Property Manager Sign up as a
Property Manager
It takes just 15 seconds with no credit card needed

By submitting your details, you are agreeing to our Terms and Conditions

Start your 7 day trial today

Back to Blog

U.K. announces its ‘Industrial Strategy’ for post E.U. life

Industry Insight November 27th, 2017
U.K. announces its ‘Industrial Strategy’ for post E.U. life

As Brexit moves closer to becoming a reality, Arthur takes a look at the U.K.’s  new ‘Industrial Strategy’.

An industrial strategy is the term given to how a country plans to grow its economy in the future. Whilst a budget will say how much will be spent on what, where and when, an industrial strategy will outline areas that need to be ‘focused on’ or ‘developed’ and suggests targets for what they would like to achieve in a particular time frame. The strategy is meant to give guidance and help businesses plan for the future, assuring companies that the government is aware of what they want. Theresa May actually brought the Department for Industrial Strategy back from the grave when she was elected as Prime Minister in 2016 and now, they have released their ‘post-Brexit’ industrial strategy.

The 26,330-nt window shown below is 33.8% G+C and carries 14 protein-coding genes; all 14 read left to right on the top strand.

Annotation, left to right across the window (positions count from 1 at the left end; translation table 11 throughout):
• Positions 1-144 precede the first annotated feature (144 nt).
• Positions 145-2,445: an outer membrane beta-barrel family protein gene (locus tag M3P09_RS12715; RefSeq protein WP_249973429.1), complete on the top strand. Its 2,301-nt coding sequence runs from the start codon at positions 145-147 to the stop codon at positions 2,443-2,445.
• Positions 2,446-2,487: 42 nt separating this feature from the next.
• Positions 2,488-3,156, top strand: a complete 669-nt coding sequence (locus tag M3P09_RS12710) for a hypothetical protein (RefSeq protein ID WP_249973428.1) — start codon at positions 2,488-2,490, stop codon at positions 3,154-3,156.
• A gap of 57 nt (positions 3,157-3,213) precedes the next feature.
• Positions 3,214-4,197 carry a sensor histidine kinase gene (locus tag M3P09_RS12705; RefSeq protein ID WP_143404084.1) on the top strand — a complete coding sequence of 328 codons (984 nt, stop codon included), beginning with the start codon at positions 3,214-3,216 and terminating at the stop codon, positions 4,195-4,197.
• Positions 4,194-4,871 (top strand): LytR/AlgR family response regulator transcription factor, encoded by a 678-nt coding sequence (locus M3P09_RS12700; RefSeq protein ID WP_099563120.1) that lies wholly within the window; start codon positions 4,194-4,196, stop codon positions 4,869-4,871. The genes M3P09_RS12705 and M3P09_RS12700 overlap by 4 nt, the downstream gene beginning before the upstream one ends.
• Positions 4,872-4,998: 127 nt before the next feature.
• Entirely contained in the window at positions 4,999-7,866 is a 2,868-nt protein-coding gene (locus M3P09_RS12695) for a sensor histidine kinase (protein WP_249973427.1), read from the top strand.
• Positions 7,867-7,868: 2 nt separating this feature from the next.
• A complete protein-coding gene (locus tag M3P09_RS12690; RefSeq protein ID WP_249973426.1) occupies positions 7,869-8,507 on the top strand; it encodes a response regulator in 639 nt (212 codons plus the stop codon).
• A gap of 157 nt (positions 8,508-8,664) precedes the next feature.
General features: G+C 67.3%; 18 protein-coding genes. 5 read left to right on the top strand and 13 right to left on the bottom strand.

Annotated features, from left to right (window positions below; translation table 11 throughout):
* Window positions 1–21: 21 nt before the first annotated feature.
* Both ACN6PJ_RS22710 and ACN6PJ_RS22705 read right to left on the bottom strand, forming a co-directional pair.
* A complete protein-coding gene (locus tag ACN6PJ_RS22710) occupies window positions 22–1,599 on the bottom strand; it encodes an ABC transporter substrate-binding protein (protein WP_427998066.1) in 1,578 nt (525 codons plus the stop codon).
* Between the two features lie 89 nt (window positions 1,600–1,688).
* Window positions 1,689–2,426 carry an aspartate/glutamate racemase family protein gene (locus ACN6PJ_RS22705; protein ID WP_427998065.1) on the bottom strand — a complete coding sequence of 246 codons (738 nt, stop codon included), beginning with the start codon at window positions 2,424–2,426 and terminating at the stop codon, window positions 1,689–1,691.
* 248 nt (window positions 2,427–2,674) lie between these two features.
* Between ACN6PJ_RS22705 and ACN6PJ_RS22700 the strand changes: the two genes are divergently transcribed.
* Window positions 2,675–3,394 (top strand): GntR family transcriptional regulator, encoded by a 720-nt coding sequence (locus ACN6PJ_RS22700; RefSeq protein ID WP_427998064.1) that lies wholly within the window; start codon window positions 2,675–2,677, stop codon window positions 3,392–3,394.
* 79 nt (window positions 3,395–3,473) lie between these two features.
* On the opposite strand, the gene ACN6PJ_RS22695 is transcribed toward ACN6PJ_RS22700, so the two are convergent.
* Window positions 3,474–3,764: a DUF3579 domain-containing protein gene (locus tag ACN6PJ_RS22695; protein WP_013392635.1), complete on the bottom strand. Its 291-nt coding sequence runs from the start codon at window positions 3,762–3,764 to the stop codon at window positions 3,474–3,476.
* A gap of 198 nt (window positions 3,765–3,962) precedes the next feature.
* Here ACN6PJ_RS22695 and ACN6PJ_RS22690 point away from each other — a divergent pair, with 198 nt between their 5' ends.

The Government has identified five key areas of focus for their new strategy:

  • ideas: the world’s most innovative economy
  • people: good jobs and greater earning power for all
  • infrastructure: a major upgrade to the UK’s infrastructure
  • business environment: the best place to start and grow a business
  • places: prosperous communities across the UK

Whilst these topics sound like the sort of thing a business student might say, these are the broad strokes out a 255 page document outlining plans to grow the U.K.’s economy.

The document also identified four ‘grand challenges’ that the U.K. will have to face moving forward:

  • Artificial intelligence
  • Clean growth
  • Ageing society
  • Future of mobility

The industrial strategy has been met with support from business leaders, with Stephen Martin, the director general of the Institute of Directors, said the document “identifies the key challenges that the UK will need to overcome if businesses are to remain competitive”. However, the OBR has once again downgraded its productivity growth forecast and the Chancellor failed to invest the 1% of GDP into the public sector that the IPPR was calling for.

The strategy itself seems to be good news for technology companies, with a new deal being promised for the artificial intelligence. Other areas that will be concentrated on include automotive, construction and life sciences. Added impetus on the construction industry will be a welcome site for a country that is seeing the effect that a lack of investment in public housing can have.

Moving forward, it is nice to have an Industrial Strategy. But, the U.K. will have to roll with the punches as Brexit negotiations continue to frag on.

Subscribe to get the latest news direct to your inbox!

By subscribing, you agree to our terms & conditions and privacy policy